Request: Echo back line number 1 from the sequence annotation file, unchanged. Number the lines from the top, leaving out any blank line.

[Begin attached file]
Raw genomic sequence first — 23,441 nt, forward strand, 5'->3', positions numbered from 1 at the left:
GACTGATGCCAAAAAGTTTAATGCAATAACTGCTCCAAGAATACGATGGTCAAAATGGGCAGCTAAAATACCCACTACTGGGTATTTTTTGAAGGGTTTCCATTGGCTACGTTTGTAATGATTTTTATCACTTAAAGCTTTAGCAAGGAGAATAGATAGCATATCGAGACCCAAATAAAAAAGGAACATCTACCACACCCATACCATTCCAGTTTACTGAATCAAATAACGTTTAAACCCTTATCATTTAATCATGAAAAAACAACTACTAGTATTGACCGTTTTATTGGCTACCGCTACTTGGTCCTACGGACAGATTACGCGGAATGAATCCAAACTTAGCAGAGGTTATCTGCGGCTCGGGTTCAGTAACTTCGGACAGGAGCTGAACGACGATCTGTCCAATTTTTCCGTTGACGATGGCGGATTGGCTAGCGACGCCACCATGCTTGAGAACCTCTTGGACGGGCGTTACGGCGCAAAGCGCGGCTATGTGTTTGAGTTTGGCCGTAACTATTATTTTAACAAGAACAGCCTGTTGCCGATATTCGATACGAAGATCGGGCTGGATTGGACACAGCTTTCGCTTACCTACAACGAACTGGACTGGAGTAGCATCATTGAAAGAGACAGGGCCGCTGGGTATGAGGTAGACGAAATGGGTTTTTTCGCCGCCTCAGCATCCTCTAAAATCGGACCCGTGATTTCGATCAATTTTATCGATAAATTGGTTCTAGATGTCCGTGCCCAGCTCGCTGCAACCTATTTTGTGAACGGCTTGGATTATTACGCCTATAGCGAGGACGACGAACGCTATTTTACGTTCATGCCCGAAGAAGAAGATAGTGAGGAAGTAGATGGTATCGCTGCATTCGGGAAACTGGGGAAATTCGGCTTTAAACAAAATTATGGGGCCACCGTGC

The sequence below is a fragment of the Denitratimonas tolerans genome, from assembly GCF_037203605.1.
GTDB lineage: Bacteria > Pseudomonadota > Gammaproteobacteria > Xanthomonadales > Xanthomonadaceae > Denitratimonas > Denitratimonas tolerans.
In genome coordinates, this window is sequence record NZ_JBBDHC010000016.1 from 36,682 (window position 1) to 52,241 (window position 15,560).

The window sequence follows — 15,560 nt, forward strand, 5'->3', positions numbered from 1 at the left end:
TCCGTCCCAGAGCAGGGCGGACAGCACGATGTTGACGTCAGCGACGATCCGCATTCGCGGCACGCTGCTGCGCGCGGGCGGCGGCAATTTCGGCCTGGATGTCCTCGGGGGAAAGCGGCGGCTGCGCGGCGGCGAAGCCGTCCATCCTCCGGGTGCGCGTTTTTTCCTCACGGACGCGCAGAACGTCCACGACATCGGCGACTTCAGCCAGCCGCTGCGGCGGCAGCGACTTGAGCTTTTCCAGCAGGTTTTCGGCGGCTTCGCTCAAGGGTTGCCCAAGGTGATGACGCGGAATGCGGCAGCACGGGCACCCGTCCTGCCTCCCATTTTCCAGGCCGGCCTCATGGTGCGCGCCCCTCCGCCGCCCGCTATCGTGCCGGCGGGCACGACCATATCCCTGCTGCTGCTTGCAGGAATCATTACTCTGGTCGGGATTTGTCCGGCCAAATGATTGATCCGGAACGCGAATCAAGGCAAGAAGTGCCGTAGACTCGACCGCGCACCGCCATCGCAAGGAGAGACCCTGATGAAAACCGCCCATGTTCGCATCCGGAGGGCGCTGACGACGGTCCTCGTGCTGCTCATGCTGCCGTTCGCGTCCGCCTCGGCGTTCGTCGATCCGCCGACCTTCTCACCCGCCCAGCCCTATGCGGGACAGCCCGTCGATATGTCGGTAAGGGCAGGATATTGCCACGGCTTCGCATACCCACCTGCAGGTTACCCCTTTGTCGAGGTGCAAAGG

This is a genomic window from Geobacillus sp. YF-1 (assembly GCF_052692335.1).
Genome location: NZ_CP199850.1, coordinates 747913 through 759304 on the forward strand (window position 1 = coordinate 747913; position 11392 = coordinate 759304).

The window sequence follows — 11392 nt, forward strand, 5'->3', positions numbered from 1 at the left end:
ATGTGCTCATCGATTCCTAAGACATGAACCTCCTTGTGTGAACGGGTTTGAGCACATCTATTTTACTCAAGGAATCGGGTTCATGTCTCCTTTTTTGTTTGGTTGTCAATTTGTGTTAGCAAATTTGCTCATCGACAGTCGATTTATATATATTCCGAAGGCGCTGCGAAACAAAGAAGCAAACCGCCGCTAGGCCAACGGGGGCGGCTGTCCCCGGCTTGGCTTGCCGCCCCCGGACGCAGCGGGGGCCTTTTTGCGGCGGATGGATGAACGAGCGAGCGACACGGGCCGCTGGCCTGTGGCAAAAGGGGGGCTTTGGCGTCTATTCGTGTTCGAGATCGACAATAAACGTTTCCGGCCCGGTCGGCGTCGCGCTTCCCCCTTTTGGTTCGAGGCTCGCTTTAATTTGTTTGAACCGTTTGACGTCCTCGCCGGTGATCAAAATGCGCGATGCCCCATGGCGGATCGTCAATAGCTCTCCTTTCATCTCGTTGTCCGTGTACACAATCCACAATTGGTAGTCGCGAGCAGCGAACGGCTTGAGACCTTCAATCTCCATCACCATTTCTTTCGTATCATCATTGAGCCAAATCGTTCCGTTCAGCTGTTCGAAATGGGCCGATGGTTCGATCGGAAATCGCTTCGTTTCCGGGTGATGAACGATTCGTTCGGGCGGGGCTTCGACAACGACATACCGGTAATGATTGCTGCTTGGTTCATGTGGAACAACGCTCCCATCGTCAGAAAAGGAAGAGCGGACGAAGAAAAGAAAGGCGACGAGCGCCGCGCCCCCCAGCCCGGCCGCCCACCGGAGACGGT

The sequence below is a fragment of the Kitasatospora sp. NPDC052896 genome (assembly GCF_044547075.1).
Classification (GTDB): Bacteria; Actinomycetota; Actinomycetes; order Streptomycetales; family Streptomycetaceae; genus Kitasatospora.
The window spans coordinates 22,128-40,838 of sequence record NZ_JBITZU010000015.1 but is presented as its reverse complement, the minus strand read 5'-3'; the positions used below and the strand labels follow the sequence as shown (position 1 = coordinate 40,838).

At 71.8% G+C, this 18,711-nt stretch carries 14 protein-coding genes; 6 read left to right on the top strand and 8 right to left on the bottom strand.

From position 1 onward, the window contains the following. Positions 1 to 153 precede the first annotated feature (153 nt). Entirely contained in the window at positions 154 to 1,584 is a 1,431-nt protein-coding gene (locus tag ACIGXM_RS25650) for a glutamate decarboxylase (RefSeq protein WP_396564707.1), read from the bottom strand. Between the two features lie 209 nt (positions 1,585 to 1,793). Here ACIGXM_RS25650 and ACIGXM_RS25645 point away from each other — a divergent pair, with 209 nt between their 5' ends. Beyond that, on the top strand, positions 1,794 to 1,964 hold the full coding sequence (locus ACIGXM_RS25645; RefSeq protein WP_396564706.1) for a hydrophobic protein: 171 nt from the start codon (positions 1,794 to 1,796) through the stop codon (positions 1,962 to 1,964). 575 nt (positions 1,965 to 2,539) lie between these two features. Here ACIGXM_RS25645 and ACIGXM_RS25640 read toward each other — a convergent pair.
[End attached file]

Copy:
Raw genomic sequence first — 23,441 nt, forward strand, 5'->3', positions numbered from 1 at the left: